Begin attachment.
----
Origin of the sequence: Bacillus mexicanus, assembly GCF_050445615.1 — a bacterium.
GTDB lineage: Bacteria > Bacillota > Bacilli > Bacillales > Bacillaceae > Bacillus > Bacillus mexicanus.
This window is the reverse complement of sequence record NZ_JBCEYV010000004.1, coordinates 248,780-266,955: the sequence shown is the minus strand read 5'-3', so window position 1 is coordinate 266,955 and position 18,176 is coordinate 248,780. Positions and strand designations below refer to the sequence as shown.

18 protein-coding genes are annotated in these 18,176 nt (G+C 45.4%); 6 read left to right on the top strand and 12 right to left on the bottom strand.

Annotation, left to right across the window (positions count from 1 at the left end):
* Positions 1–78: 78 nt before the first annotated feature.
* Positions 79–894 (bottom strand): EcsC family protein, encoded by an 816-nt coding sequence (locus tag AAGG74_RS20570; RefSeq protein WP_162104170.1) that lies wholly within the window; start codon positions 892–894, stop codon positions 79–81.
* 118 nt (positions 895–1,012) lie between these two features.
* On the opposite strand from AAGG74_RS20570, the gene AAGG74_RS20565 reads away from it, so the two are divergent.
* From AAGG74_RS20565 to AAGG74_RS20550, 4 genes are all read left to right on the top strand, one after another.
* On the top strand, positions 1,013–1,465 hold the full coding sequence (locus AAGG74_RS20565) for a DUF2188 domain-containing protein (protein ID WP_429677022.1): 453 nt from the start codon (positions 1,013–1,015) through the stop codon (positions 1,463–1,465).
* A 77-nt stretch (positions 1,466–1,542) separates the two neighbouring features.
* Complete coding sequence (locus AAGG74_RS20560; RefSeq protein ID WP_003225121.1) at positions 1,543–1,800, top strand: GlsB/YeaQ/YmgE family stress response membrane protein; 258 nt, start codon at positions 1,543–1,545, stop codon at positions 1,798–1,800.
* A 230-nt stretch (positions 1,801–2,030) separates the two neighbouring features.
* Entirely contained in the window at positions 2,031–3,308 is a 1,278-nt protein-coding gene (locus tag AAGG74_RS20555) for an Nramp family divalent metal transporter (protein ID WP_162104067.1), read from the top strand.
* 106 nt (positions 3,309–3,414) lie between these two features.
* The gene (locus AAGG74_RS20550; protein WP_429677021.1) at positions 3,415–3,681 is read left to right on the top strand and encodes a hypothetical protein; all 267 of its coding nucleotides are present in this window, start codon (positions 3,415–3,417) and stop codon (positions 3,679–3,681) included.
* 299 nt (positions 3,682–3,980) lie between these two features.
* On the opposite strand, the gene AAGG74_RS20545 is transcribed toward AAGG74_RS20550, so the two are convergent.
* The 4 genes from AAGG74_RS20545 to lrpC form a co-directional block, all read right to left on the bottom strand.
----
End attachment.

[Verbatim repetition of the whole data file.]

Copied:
Origin of the sequence: Bacillus mexicanus, assembly GCF_050445615.1 — a bacterium.
GTDB lineage: Bacteria > Bacillota > Bacilli > Bacillales > Bacillaceae > Bacillus > Bacillus mexicanus.
This window is the reverse complement of sequence record NZ_JBCEYV010000004.1, coordinates 248,780-266,955: the sequence shown is the minus strand read 5'-3', so window position 1 is coordinate 266,955 and position 18,176 is coordinate 248,780. Positions and strand designations below refer to the sequence as shown.

18 protein-coding genes are annotated in these 18,176 nt (G+C 45.4%); 6 read left to right on the top strand and 12 right to left on the bottom strand.

Annotation, left to right across the window (positions count from 1 at the left end):
* Positions 1–78: 78 nt before the first annotated feature.
* Positions 79–894 (bottom strand): EcsC family protein, encoded by an 816-nt coding sequence (locus tag AAGG74_RS20570; RefSeq protein WP_162104170.1) that lies wholly within the window; start codon positions 892–894, stop codon positions 79–81.
* 118 nt (positions 895–1,012) lie between these two features.
* On the opposite strand from AAGG74_RS20570, the gene AAGG74_RS20565 reads away from it, so the two are divergent.
* From AAGG74_RS20565 to AAGG74_RS20550, 4 genes are all read left to right on the top strand, one after another.
* On the top strand, positions 1,013–1,465 hold the full coding sequence (locus AAGG74_RS20565) for a DUF2188 domain-containing protein (protein ID WP_429677022.1): 453 nt from the start codon (positions 1,013–1,015) through the stop codon (positions 1,463–1,465).
* A 77-nt stretch (positions 1,466–1,542) separates the two neighbouring features.
* Complete coding sequence (locus AAGG74_RS20560; RefSeq protein ID WP_003225121.1) at positions 1,543–1,800, top strand: GlsB/YeaQ/YmgE family stress response membrane protein; 258 nt, start codon at positions 1,543–1,545, stop codon at positions 1,798–1,800.
* A 230-nt stretch (positions 1,801–2,030) separates the two neighbouring features.
* Entirely contained in the window at positions 2,031–3,308 is a 1,278-nt protein-coding gene (locus tag AAGG74_RS20555) for an Nramp family divalent metal transporter (protein ID WP_162104067.1), read from the top strand.
* 106 nt (positions 3,309–3,414) lie between these two features.
* The gene (locus AAGG74_RS20550; protein WP_429677021.1) at positions 3,415–3,681 is read left to right on the top strand and encodes a hypothetical protein; all 267 of its coding nucleotides are present in this window, start codon (positions 3,415–3,417) and stop codon (positions 3,679–3,681) included.
* 299 nt (positions 3,682–3,980) lie between these two features.
* On the opposite strand, the gene AAGG74_RS20545 is transcribed toward AAGG74_RS20550, so the two are convergent.
* The 4 genes from AAGG74_RS20545 to lrpC form a co-directional block, all read right to left on the bottom strand.